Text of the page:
Mobile apps & the art of the possible – Blooloop V-Expo roundup

We recap the role mobile apps present for attractions to delight their guests and deliver sustainable results in a post-COVID world.

Recently, we presented at the Blooloop V-Expo —  the first virtual conference for the global visitor attraction industry. The event, which took place over three days in October, featured insightful content from more than 50 industry professionals, who shared their take on what trends will shape the future of the attractions industry. 

Unsurprisingly, one of the main topics of discussion was technology. Pretty much everyone seemed to agree that the role of technology in the guest experience is becoming more imperative. From digital storytelling to live streaming and virtual reality, technology is transforming visitor attractions. That, in turn, is driving new and higher customer expectations about how an attraction experience should look and feel like.

As a mobile app provider for attractions, our presentation, titled “Mobile Apps & The Art of the Possible,” focused on the opportunities that mobile apps present for attractions. In particular, we looked at the inefficiencies of visitor attractions today, critical trends attraction operators can’t afford to overlook in the long-run, and — yes you guessed it, how mobile apps can help.

With the average person spending 90% of their time on the phone using apps, it’s becoming evident that a branded mobile app is no longer just about getting ahead; it’s about staying viable. Still not convinced? Here are 10 common myths about mobile apps for visitor attractions, debunked.

The problem with today’s visitor experiences

Most people are excited to visit an attraction — until they get there. Why? Because the experience of visiting theme parks, resorts, and other entertainment venues today is, more often than not, outdated and disjointed. Here are three main issues affecting attraction guests and operators right now:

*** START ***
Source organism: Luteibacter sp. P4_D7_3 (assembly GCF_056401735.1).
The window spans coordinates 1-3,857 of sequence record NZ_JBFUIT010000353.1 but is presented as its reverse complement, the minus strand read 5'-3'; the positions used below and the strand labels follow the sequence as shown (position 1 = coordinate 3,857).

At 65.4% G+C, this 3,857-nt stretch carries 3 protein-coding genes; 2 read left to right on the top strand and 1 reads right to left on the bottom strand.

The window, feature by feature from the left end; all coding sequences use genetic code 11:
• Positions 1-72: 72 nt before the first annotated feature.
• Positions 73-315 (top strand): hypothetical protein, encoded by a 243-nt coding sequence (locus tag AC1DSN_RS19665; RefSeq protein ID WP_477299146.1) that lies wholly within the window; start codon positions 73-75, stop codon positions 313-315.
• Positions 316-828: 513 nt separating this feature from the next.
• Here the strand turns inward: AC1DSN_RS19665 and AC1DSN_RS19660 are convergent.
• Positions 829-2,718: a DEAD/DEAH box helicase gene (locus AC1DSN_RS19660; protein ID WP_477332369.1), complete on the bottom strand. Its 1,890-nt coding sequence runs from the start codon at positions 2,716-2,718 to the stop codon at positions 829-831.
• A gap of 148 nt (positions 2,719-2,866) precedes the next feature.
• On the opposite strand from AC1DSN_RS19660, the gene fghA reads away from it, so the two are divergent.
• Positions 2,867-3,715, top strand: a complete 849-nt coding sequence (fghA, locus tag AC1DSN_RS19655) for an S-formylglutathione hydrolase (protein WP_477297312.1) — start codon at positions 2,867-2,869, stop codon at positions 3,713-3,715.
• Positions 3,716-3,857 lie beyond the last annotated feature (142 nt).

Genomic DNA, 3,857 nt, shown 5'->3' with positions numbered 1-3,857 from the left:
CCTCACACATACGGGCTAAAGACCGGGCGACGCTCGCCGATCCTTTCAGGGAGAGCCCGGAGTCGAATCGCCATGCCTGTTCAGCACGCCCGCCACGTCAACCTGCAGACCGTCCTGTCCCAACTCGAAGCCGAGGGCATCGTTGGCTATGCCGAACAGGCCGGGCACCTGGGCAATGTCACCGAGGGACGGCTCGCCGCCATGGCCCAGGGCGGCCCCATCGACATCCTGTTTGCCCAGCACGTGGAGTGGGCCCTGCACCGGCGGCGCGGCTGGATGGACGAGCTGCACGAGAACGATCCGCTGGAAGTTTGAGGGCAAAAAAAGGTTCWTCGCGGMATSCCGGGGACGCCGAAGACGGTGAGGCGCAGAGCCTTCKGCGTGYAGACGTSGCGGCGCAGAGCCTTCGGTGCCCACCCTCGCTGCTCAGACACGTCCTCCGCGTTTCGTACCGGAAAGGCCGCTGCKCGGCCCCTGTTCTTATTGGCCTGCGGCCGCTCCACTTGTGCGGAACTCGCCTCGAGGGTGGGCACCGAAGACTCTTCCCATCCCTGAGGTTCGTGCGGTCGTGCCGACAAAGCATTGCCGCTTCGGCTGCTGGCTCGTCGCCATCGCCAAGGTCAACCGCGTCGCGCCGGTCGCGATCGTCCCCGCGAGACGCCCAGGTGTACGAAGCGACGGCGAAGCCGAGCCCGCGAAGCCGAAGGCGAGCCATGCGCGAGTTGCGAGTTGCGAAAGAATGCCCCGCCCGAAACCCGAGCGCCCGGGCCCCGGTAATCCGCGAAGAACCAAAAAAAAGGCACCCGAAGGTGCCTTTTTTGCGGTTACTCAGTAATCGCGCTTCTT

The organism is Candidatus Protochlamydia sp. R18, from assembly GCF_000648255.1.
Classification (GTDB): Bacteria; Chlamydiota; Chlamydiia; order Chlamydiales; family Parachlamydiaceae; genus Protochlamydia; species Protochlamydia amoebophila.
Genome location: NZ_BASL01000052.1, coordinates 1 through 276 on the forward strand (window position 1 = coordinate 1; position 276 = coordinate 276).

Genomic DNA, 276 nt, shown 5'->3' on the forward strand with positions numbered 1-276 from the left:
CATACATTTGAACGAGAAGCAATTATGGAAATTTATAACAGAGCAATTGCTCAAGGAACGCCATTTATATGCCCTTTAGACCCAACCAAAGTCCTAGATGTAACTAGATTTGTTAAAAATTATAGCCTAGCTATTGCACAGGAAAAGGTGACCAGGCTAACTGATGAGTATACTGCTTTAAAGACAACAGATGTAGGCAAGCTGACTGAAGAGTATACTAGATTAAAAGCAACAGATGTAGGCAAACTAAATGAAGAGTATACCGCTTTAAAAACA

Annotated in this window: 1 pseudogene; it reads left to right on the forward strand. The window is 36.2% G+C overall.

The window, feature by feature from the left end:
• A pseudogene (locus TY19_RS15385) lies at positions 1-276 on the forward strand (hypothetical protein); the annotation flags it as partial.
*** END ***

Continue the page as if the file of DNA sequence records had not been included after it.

1. Guest frustrations

At a typical attraction, guests have to put up with numerous friction points during their visit. In many cases, feelings of frustration surface as soon as guests park their car. That’s because guests generally have to stand in a long queue to collect their ticket before they can even walk through the gate and start exploring.

And that’s just the start of your guests’ day. Other difficulties are bound to arise during their visit, as well. These may include:

  • Not knowing which rides their kids can go on.
  • Not knowing when or where any of the shows are on.
  • Not being able to locate a cafe or toilets on-site. 

It really is a no-brainer. If your guests spend the better part of their visit wandering cluelessly on-site, they’re unlikely to want to return. 

2. Lack of influence

The majority of marketers at attractions have no way of communicating or influencing guests once they’re on site. Because your guests’ time on site is when they’re going to spend money, this presents a serious problem.

If you have no way of alerting guests to the availability of specific offers or to expose them to cross-sells and up-sells, you’re going to be losing out on potential revenue regardless of how much you spend on marketing elsewhere. 

3. Not enough data

Worldwide e-commerce sales grew by 18% from 2019, coming in at $3.5 trillion, and are expected to double by 2023. Far from a new trend, how does e-commerce keep growing so quickly? One word: data. 

If you look at e-commerce sites, they have a ton of data on their customers. Thanks to customer analytics, e-commerce operators can know the number of users that click on a featured offer, which users are the most profitable, where they lose their customers, and much much more. All this helps e-commerce sites optimise the user experience and ultimately, make better operational decisions.